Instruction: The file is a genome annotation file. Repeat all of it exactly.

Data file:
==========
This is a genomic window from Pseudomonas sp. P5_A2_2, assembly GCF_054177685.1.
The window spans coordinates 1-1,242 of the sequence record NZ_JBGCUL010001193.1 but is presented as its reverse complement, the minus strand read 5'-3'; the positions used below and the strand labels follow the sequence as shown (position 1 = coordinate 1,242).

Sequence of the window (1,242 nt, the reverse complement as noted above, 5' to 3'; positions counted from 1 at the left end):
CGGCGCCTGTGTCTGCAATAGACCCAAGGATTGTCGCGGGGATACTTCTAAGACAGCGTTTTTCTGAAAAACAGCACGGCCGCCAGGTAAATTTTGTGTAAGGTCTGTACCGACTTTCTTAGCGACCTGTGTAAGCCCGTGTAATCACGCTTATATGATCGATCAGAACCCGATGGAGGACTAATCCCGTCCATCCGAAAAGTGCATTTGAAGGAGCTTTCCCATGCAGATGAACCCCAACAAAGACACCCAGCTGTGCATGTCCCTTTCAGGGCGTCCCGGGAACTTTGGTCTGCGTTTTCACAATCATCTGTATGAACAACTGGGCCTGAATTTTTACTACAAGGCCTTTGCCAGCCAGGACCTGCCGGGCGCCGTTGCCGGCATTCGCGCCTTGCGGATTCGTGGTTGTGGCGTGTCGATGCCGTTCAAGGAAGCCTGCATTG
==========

This is a genomic window from Pseudomonas sp. P5_A2_2, assembly GCF_054177685.1.
The window spans coordinates 1-1,242 of the sequence record NZ_JBGCUL010001193.1 but is presented as its reverse complement, the minus strand read 5'-3'; the positions used below and the strand labels follow the sequence as shown (position 1 = coordinate 1,242).

Sequence of the window (1,242 nt, the reverse complement as noted above, 5' to 3'; positions counted from 1 at the left end):
CGGCGCCTGTGTCTGCAATAGACCCAAGGATTGTCGCGGGGATACTTCTAAGACAGCGTTTTTCTGAAAAACAGCACGGCCGCCAGGTAAATTTTGTGTAAGGTCTGTACCGACTTTCTTAGCGACCTGTGTAAGCCCGTGTAATCACGCTTATATGATCGATCAGAACCCGATGGAGGACTAATCCCGTCCATCCGAAAAGTGCATTTGAAGGAGCTTTCCCATGCAGATGAACCCCAACAAAGACACCCAGCTGTGCATGTCCCTTTCAGGGCGTCCCGGGAACTTTGGTCTGCGTTTTCACAATCATCTGTATGAACAACTGGGCCTGAATTTTTACTACAAGGCCTTTGCCAGCCAGGACCTGCCGGGCGCCGTTGCCGGCATTCGCGCCTTGCGGATTCGTGGTTGTGGCGTGTCGATGCCGTTCAAGGAAGCCTGCATTG